In this thoughtful RSA presentation professor Jeremy Rifkin talks about what ultimately motivates human beings from the moment they are born. Contrary to previous visions of society and humanity, he dispels the view that newborns are first and foremost motivated by utilitarian desires, the will to survive and the need to extinguish their libido. He suggests that our first drive as humans is the drive to belong and that we are naturally softwired towards empathetic behaviour to feel another’s plight because of mirror neurons in our brains. We are not softwired for aggression and materialism rather we are softwired for attachment, companionship and sociability. When talking about an empathetic civilization we are not talking about Utopia or heaveb where there is no such thing as suffering; because in order to feel empathy one needs to experience frailties, pain and weaknesses.
Rifkin also makes it clear that if we are not able to extend our empathy beyond the human species, we have no future on the planet. He also asks the audience to consider how empathy has changed across history and how it has affected consciousness. And as a species can we shift our consciousness?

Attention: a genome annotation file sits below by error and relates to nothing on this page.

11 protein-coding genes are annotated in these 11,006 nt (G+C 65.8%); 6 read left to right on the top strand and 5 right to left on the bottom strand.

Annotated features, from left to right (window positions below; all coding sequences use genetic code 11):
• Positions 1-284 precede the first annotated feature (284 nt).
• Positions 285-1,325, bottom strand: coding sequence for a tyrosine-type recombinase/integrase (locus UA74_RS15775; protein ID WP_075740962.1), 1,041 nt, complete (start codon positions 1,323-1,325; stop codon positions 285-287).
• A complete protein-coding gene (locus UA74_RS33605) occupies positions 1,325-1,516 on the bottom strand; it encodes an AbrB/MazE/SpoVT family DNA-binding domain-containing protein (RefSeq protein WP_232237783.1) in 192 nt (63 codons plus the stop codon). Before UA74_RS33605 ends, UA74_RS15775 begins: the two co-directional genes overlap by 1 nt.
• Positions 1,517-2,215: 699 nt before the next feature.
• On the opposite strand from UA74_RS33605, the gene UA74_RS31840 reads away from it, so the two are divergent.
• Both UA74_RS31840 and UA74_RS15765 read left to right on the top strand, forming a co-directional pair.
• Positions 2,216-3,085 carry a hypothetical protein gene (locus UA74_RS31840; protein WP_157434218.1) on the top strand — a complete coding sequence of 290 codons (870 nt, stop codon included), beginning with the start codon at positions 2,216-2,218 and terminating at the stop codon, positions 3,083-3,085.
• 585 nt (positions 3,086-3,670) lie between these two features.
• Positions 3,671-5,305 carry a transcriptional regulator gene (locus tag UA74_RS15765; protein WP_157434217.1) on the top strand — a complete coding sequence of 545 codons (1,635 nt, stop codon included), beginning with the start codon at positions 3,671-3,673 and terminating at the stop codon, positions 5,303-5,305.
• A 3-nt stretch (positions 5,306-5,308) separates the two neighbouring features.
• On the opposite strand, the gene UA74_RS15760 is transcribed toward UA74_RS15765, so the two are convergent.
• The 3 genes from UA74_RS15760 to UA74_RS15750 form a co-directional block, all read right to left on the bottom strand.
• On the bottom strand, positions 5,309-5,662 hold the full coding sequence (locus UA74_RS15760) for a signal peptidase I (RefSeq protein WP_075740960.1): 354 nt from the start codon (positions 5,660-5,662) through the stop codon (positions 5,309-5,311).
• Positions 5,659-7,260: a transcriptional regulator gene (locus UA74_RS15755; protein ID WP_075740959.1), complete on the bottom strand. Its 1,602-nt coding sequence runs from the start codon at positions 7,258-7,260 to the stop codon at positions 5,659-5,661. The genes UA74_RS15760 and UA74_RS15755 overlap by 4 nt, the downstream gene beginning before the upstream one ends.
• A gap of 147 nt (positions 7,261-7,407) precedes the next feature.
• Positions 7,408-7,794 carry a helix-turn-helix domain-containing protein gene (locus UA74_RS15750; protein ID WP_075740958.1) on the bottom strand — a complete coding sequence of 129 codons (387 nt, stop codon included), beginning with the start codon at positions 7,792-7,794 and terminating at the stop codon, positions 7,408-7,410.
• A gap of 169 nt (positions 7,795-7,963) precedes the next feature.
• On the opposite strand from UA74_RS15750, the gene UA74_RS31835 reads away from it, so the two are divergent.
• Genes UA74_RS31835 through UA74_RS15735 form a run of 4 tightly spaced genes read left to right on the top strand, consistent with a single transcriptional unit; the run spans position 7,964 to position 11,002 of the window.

View it here
Tomorrow some of the Foresight team heads to Tanzania for a workshop on ECO-RESORTS OF THE FUTURE with our sustainable host Habitaem. Participants will be joining us from as far as San Francisco and as near as down the road in Tanzania. Through the course of our few days in Arusha we will review some of the previous eco-models for resorts and attempt to define a vision for a new sustainable model for resort and tourism in developing regions of the world like Tanzania.
Sometimes clearing up your desk uncovers important facts. Today a March 8th 2006 Independent newspaper was uncovered by a colleague in the Foresight group. The front cover “This Is Your Life (If you are a woman)” was in honour of International Women’s Day.
The following statistics (still topical in 2008) were included:
- 70% of the 1.2 billion people living in poverty are women and children
- 67% of all illiterate adults are women
- 85, girls worldwide are unable to attend school compared with 45m boys
- In the US 35% of layers are women but just 5% are partners
- Women in full-time jobs earn an average 17% less than British men